Jayce O'Neal
May 28, 2009 rated it it was amazing  ·  review of another edition
A delight conversation between two of the leading minds of the past 100 years. A debate between an atheist and atheist turned Christian thinker. Any person who has ever questioned about life, God, or love sould read this book.
Sara
Jan 19, 2009 rated it it was amazing  ·  review of another edition
Very interesting book that compares the views of C.S. Lewis and Sigmun Freud. It seems to me that Lewis thought about things on a more complex level than Freud...he dug deeper into issues and followed through more thoroughly in his thinking.
Madeline
Jul 09, 2008 rated it really liked it  ·  review of another edition
really enjoyed it. kept me interested the whole time. lots of good quotes. it wasn't supposed to be biased. but maybe i'm just biased b/c i think Lewis came across much more positive. and freud more of a weirdo than i even thought he was.
Anna
Jun 03, 2009 rated it it was amazing  ·  review of another edition
Freud and Lewis debate God, love, and sex. Do you really need more information than that?
Ratforce
Armand Nicholi pairs the writings of C.S. Lewis and Sigmund Freud to provide a well-rounded debate into many of philosophy's biggest questions. The result is a fascinating read.
Josh
Mar 27, 2012 rated it liked it  ·  review of another edition
Shelves: lewis, culture
Not bad. Pretty faithful to Lewis. And Freud i believe. The comparison was interesting. Time would be better spent just reading some of Lewis' works. Read in 2009.
Vincent
Indulge me, if you will, in this little scenario. You are told that you will bear witness to a debate between two great minds over life’s most import questions and the moderator promises to remain completely objective. Debater #1 is then immediately placed in a soundproof cage and is allowed to simply ramble about anything he desires. He is also unaware that he is in a debate. Debater #2 responds to Debater #1 whenever he wishes, sometimes not even addressing the same subject, yet this is a smal ...more
Anthony Cleveland
What an imaginative and creative approach to an interesting proposition ... imagine the dinner conversation between the great writer of Christian apologetics, C.S. Lewis, and the brilliant atheistic founder of psychoanalysis, Sigmund Freud. Where would they start? What would they talk about? Would they agree upon anything? A great book written in an easy to follow style. Could not put the thing down and have read it twice since the purchase. Holds a special place on my desk at work. I have recom ...more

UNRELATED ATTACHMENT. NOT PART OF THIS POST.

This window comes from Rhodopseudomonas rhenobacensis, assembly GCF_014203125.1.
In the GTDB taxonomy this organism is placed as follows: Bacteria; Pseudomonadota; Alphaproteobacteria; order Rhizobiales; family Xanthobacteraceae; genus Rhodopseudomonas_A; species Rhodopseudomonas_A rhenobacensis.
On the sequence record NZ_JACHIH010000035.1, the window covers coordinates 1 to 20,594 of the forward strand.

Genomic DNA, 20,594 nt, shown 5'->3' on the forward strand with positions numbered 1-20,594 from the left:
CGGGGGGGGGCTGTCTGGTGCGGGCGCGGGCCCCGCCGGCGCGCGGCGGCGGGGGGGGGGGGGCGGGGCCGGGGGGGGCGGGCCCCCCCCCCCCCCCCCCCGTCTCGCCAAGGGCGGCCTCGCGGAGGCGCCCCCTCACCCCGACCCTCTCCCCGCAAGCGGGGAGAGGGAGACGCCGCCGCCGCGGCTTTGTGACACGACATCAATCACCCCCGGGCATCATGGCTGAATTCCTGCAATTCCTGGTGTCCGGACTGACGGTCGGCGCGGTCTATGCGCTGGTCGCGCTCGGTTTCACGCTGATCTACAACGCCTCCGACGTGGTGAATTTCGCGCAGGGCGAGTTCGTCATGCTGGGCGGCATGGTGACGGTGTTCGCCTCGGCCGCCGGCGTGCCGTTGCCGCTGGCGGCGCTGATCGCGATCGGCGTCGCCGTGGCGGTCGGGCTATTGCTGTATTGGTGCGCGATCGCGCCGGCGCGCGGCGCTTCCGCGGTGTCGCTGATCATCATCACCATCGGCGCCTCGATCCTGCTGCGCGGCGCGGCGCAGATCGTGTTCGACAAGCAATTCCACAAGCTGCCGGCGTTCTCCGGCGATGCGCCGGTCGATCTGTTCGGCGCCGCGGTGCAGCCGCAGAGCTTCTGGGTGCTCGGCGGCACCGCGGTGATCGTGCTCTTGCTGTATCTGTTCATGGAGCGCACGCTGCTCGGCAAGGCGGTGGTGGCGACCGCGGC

Phillip
I like it. It isn't as Lewis-centric as these things usually are. That is refreshing. But it still provides the material.
Nathan Albright
Apr 11, 2016 rated it it was amazing  ·  review of another edition
Shelves: challenge
Admittedly, I probably read more about C.S. Lewis than most people probably do [1], but although there is something about the book that intrigued me when I first read about this book, there is something about the book that initially concerned me as well. After all, C.S. Lewis and Sigmund Freud never debated each other, and likely never met each other, although there is a slight chance that they met during the end of Freud's life when he was an exile in England just before World War II, and there ...more
Heather Denigan
Good introduction to the life and thought of Freud and Lewis. I came to this book very familiar with Lewis but quite unfamiliar with Freud.
Some reviews have touched on the author's bias. Armandi gives Freud a pretty fair shake and he's sympathetic to Freud's predicament, but it's obvious that he doesn't share Freud's worldview. But that said, Armandi confesses in the introduction that Freud had the disadvantage of dying first and so never had the opportunity to respond to Lewis' philosophy. It's
...more
Jc
Dec 25, 2016 rated it did not like it  ·  review of another edition
This is the basis for a similarly titled PBS show, where Nicholi moderated a panel of citizens with different views of god and religion. The show & book both purport to use the lives and writings of Lewis and Freud to delve into deep questions of life, spirituality, and theology. Well, sort-a. Watching only a few segments of the program made me suspicious that Nicholi was NOT as neutral as he pretends. For one thing, I would argue that Lewis is NOT a good example (let alone the greatest of t ...more
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“Why did Freud write a book about which he had such doubts? We can only conjecture. Peter Gay wrote that “it is highly plausible that some of the impulses guiding Freud’s arguments in Totem and Taboo emerged from his hidden life; in some respects the book represents a round in his never finished wrestling bout with Jacob Freud.” Gay also mentions that Freud realized he was “publishing scientific fantasies.” 0 likes
“A moderately bad man knows he is not very good: a thoroughly bad man thinks he is all right . . . Good people know about both good and evil: bad people do not know about either.” 0 likes